Sheryl Doom

ISN Support Specialist

(Retired) ISN Chat Moderator

International Scleroderma Network (ISN)

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Michael,

 

I found this article on Reflux treatment here on ISN:

 

A New Treatment for Acid Reflux (the link has since expired)

 

Here's an exert from it the article:

Medication didn't work for jimmy, so Dr. Haines performed a non-surgical out-patient procedure at Sacred Heart Hospital in Pensacola, Florida. It's called Stretta.

 

"By putting a medical probe into the muscle of the esophagus using radio frequency waves, we generate a current, a heat which then causes scar tissue to form and it then thickens the sphincter," said Haines.

Over time the sphincter closes normally.

"Of the five thousand patients who have had the procedure, up to 75% have no reflux symptoms," said Hines. "Ten to fifteen percent require less medication, and have fewer symptoms."

 

I found this study on our favorite little place - PubMed:

The Stretta procedure for the treatment of GERD: a registry of 558 patients.

CONCLUSIONS: The Stretta procedure results in significant GERD symptom control and patient satisfaction, superior to that derived from drug therapy in this study group. The treatment effect is durable beyond 1 year, and most patients were off all antisecretory drugs at follow-up. Dec 2002

 

Very, very interesting. Thanks for mentioning it.


Janey Willis

ISN Support Specialist

(Retired) ISN Assistant Webmaster

(Retired) ISN News Director

(Retired) ISN Technical Writer for Training Manuals

International Scleroderma Network (ISN)

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Thanks for the artical Janey.

Go for it Michael. You can be the first one from our group to try it. Sounds like a good idea if it is a perfected technic. My luck the sclero would send so much collagen to that area I would end up with a golf ball size splinter. Then I just plain would be able to get food past the golf ball. I think I will continue with what appears to be working for me at the moment. Might be tempting if I thought I was a good candidate. I'm not :-) Sheryl


Strength and Warmth,

Sheryl

 

Sheryl Doom

ISN Support Specialist

(Retired) ISN Chat Moderator

International Scleroderma Network (ISN)

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Just thought of something. Some people eat more than two meals day. If you are still having problems then for the people who take the Nexium or Prilosec early in the morning before eating, lets say cereal or a real light breakfast. Try not taking the medicine with that meal. Start it with a meal at lunch time when you may be eating something that might bother you. From Onions to something oily. Then take the next one before what ever evening meal you have in the evening. Some doctors will prescribe 3 or 4 daily. For a couple months to get things in better control. I usually don't take one at breakfast anymore. After I have taken my Thyroid and Norvasc and waited to eat, I don't wan't to wait to longer. I'm hungry. So I eat something small. I can always have a bigger breakfast later if I wish. Though I only eat 2 meals daily and have a fruit or snack like popcorn sometimes in the evenings. Have a wonderful day. Sheryl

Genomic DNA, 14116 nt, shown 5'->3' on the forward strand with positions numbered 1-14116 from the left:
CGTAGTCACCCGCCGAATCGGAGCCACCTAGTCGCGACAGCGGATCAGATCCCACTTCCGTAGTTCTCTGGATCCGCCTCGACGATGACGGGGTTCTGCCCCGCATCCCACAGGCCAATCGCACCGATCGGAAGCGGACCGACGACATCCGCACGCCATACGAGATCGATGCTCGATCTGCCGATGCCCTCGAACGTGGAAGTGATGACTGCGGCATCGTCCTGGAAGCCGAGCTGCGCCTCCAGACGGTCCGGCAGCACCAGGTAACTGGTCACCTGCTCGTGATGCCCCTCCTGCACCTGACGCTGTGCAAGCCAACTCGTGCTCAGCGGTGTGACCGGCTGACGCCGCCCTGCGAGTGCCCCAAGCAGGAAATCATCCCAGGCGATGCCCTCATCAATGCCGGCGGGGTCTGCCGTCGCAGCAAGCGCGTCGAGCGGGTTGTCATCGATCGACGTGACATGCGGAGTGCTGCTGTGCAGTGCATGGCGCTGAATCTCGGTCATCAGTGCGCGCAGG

Strength and Warmth,

Sheryl

 

Sheryl Doom

ISN Support Specialist

(Retired) ISN Chat Moderator

International Scleroderma Network (ISN)

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Hi Mike,

 

I take one Prilosec in morning and one at night just because rheumatologist told me to take it that way and it works for me. I have no heartburn but I still do occasionally have night time reflux - maybe 3 x in the past 3 months? I think it's because I either ate something I shouldn't have, didn't have a totally empty stomach before I went to sleep, or I had the nerve to actually want to sleep lying down for a change! :o

 

Take Care,

Barefut


Take care,

Barefut

 

Serena Justis

ISN Blogger

International Scleroderma Network (ISN)

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In reading this thread I realized that I may be able to get my insurance to pay for part of my Prilosec - couldn't I? As long as it is prescribed by my doctor right? I never thought to ask about coverage for prescribed meds off the shelf.

 

Then again is it considered a "prescription" if it comes off the shelf? Or is it only a "prescription" if it comes through the pharmacist? No matter where it comes from, doc says take it - you need it, so what's the difference?

 

I'm sure my insurance company will find a difference!

 

It's late and I'm rambling here I know - okay :blink:

 

Good night.


Take care,

Barefut

 

Serena Justis

ISN Blogger

International Scleroderma Network (ISN)

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Barefut,